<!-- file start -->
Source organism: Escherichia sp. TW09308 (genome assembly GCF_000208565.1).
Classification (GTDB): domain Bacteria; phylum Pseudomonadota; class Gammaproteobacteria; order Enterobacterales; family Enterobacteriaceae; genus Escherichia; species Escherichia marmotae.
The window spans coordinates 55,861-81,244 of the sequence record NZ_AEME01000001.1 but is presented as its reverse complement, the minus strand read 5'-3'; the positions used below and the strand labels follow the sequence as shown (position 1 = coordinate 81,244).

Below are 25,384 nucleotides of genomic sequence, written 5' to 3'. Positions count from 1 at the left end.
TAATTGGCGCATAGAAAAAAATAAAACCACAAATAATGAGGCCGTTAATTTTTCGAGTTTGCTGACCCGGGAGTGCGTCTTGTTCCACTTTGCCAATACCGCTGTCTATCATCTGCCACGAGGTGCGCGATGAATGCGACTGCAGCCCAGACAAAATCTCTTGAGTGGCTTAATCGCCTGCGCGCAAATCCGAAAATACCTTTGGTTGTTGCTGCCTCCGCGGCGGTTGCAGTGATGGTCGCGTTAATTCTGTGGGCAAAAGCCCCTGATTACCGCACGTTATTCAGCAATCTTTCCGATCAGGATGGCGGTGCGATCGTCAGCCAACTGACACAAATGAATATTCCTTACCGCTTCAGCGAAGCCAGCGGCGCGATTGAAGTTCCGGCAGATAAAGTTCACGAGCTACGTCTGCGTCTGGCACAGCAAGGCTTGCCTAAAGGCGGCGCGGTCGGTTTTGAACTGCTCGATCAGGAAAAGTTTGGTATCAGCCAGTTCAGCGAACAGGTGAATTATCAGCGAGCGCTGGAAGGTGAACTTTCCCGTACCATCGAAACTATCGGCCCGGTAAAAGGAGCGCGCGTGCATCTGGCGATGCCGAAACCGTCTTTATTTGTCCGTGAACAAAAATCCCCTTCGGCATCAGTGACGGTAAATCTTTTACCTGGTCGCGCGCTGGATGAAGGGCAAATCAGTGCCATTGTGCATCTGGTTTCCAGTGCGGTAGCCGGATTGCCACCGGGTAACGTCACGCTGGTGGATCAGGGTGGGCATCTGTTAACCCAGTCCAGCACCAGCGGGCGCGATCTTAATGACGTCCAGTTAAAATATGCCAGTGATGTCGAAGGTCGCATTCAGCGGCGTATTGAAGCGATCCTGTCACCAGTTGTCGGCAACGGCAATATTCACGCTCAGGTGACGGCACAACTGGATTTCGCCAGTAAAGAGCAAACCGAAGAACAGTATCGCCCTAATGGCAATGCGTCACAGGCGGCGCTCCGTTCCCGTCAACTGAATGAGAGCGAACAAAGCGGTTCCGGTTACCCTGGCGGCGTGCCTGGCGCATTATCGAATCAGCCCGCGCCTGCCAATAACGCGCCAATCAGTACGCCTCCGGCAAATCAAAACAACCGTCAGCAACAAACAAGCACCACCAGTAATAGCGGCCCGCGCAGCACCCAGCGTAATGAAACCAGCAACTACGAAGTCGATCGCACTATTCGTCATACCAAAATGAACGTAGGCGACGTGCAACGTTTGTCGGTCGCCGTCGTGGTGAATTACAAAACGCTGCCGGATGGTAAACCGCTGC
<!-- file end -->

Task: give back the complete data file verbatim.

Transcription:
Source organism: Escherichia sp. TW09308 (genome assembly GCF_000208565.1).
Classification (GTDB): domain Bacteria; phylum Pseudomonadota; class Gammaproteobacteria; order Enterobacterales; family Enterobacteriaceae; genus Escherichia; species Escherichia marmotae.
The window spans coordinates 55,861-81,244 of the sequence record NZ_AEME01000001.1 but is presented as its reverse complement, the minus strand read 5'-3'; the positions used below and the strand labels follow the sequence as shown (position 1 = coordinate 81,244).

Below are 25,384 nucleotides of genomic sequence, written 5' to 3'. Positions count from 1 at the left end.
TAATTGGCGCATAGAAAAAAATAAAACCACAAATAATGAGGCCGTTAATTTTTCGAGTTTGCTGACCCGGGAGTGCGTCTTGTTCCACTTTGCCAATACCGCTGTCTATCATCTGCCACGAGGTGCGCGATGAATGCGACTGCAGCCCAGACAAAATCTCTTGAGTGGCTTAATCGCCTGCGCGCAAATCCGAAAATACCTTTGGTTGTTGCTGCCTCCGCGGCGGTTGCAGTGATGGTCGCGTTAATTCTGTGGGCAAAAGCCCCTGATTACCGCACGTTATTCAGCAATCTTTCCGATCAGGATGGCGGTGCGATCGTCAGCCAACTGACACAAATGAATATTCCTTACCGCTTCAGCGAAGCCAGCGGCGCGATTGAAGTTCCGGCAGATAAAGTTCACGAGCTACGTCTGCGTCTGGCACAGCAAGGCTTGCCTAAAGGCGGCGCGGTCGGTTTTGAACTGCTCGATCAGGAAAAGTTTGGTATCAGCCAGTTCAGCGAACAGGTGAATTATCAGCGAGCGCTGGAAGGTGAACTTTCCCGTACCATCGAAACTATCGGCCCGGTAAAAGGAGCGCGCGTGCATCTGGCGATGCCGAAACCGTCTTTATTTGTCCGTGAACAAAAATCCCCTTCGGCATCAGTGACGGTAAATCTTTTACCTGGTCGCGCGCTGGATGAAGGGCAAATCAGTGCCATTGTGCATCTGGTTTCCAGTGCGGTAGCCGGATTGCCACCGGGTAACGTCACGCTGGTGGATCAGGGTGGGCATCTGTTAACCCAGTCCAGCACCAGCGGGCGCGATCTTAATGACGTCCAGTTAAAATATGCCAGTGATGTCGAAGGTCGCATTCAGCGGCGTATTGAAGCGATCCTGTCACCAGTTGTCGGCAACGGCAATATTCACGCTCAGGTGACGGCACAACTGGATTTCGCCAGTAAAGAGCAAACCGAAGAACAGTATCGCCCTAATGGCAATGCGTCACAGGCGGCGCTCCGTTCCCGTCAACTGAATGAGAGCGAACAAAGCGGTTCCGGTTACCCTGGCGGCGTGCCTGGCGCATTATCGAATCAGCCCGCGCCTGCCAATAACGCGCCAATCAGTACGCCTCCGGCAAATCAAAACAACCGTCAGCAACAAACAAGCACCACCAGTAATAGCGGCCCGCGCAGCACCCAGCGTAATGAAACCAGCAACTACGAAGTCGATCGCACTATTCGTCATACCAAAATGAACGTAGGCGACGTGCAACGTTTGTCGGTCGCCGTCGTGGTGAATTACAAAACGCTGCCGGATGGTAAACCGCTGC